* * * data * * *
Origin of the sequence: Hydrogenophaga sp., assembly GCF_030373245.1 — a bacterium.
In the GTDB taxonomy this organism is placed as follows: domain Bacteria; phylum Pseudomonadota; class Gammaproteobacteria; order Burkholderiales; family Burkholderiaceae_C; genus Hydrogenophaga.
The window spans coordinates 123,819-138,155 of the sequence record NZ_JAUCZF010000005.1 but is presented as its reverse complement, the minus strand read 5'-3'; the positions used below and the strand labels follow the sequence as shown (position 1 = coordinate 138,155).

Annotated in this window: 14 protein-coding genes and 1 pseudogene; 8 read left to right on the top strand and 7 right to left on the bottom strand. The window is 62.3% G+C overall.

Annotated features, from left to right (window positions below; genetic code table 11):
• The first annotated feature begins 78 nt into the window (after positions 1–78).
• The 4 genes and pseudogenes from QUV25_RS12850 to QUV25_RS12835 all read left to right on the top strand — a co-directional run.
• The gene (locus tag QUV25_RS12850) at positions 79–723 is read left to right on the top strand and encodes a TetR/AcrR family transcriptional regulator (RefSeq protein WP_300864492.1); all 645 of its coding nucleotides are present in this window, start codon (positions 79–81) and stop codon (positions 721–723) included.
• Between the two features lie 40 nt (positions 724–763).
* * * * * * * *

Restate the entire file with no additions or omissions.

Origin of the sequence: Hydrogenophaga sp., assembly GCF_030373245.1 — a bacterium.
In the GTDB taxonomy this organism is placed as follows: domain Bacteria; phylum Pseudomonadota; class Gammaproteobacteria; order Burkholderiales; family Burkholderiaceae_C; genus Hydrogenophaga.
The window spans coordinates 123,819-138,155 of the sequence record NZ_JAUCZF010000005.1 but is presented as its reverse complement, the minus strand read 5'-3'; the positions used below and the strand labels follow the sequence as shown (position 1 = coordinate 138,155).

Annotated in this window: 14 protein-coding genes and 1 pseudogene; 8 read left to right on the top strand and 7 right to left on the bottom strand. The window is 62.3% G+C overall.

Annotated features, from left to right (window positions below; genetic code table 11):
• The first annotated feature begins 78 nt into the window (after positions 1–78).
• The 4 genes and pseudogenes from QUV25_RS12850 to QUV25_RS12835 all read left to right on the top strand — a co-directional run.
• The gene (locus tag QUV25_RS12850) at positions 79–723 is read left to right on the top strand and encodes a TetR/AcrR family transcriptional regulator (RefSeq protein WP_300864492.1); all 645 of its coding nucleotides are present in this window, start codon (positions 79–81) and stop codon (positions 721–723) included.
• Between the two features lie 40 nt (positions 724–763).